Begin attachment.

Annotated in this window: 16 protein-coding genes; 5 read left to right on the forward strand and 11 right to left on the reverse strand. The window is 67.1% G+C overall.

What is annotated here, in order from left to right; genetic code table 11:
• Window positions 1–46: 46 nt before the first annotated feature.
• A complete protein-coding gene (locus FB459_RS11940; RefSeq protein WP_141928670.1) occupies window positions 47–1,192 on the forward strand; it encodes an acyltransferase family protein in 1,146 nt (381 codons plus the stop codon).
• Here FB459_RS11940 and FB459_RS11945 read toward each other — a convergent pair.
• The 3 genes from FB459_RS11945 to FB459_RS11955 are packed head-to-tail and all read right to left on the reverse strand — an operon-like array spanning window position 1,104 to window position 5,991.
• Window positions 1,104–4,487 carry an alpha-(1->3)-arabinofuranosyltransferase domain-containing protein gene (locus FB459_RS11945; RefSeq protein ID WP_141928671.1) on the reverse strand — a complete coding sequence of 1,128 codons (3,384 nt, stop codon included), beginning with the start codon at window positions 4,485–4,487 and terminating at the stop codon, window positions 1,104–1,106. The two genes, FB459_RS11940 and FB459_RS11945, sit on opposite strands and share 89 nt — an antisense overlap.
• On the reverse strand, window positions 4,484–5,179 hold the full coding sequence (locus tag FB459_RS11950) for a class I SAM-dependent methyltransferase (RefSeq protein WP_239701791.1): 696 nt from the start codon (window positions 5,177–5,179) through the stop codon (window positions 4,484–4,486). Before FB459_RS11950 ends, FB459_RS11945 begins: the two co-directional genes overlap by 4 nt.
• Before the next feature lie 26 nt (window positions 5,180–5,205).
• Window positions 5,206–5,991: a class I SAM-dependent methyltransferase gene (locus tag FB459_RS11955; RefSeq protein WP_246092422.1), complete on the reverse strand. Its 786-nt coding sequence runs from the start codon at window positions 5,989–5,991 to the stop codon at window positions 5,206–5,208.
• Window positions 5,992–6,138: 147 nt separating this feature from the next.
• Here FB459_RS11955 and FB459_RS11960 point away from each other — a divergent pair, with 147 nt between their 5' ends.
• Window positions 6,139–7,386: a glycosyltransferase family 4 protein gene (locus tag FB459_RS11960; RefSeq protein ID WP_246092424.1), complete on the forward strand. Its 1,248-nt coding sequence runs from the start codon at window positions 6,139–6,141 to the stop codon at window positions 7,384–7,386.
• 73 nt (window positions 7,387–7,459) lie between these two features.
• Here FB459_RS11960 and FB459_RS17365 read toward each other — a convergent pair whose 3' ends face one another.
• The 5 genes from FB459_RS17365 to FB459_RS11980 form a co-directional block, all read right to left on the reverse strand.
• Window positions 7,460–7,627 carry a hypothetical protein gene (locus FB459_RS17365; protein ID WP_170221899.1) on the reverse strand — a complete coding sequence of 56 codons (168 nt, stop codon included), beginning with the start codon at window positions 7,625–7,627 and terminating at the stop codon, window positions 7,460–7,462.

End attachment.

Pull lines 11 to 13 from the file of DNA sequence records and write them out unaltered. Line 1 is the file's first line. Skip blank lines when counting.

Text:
• Window positions 5,992–6,138: 147 nt separating this feature from the next.
• Here FB459_RS11955 and FB459_RS11960 point away from each other — a divergent pair, with 147 nt between their 5' ends.
• Window positions 6,139–7,386: a glycosyltransferase family 4 protein gene (locus tag FB459_RS11960; RefSeq protein ID WP_246092424.1), complete on the forward strand. Its 1,248-nt coding sequence runs from the start codon at window positions 6,139–6,141 to the stop codon at window positions 7,384–7,386.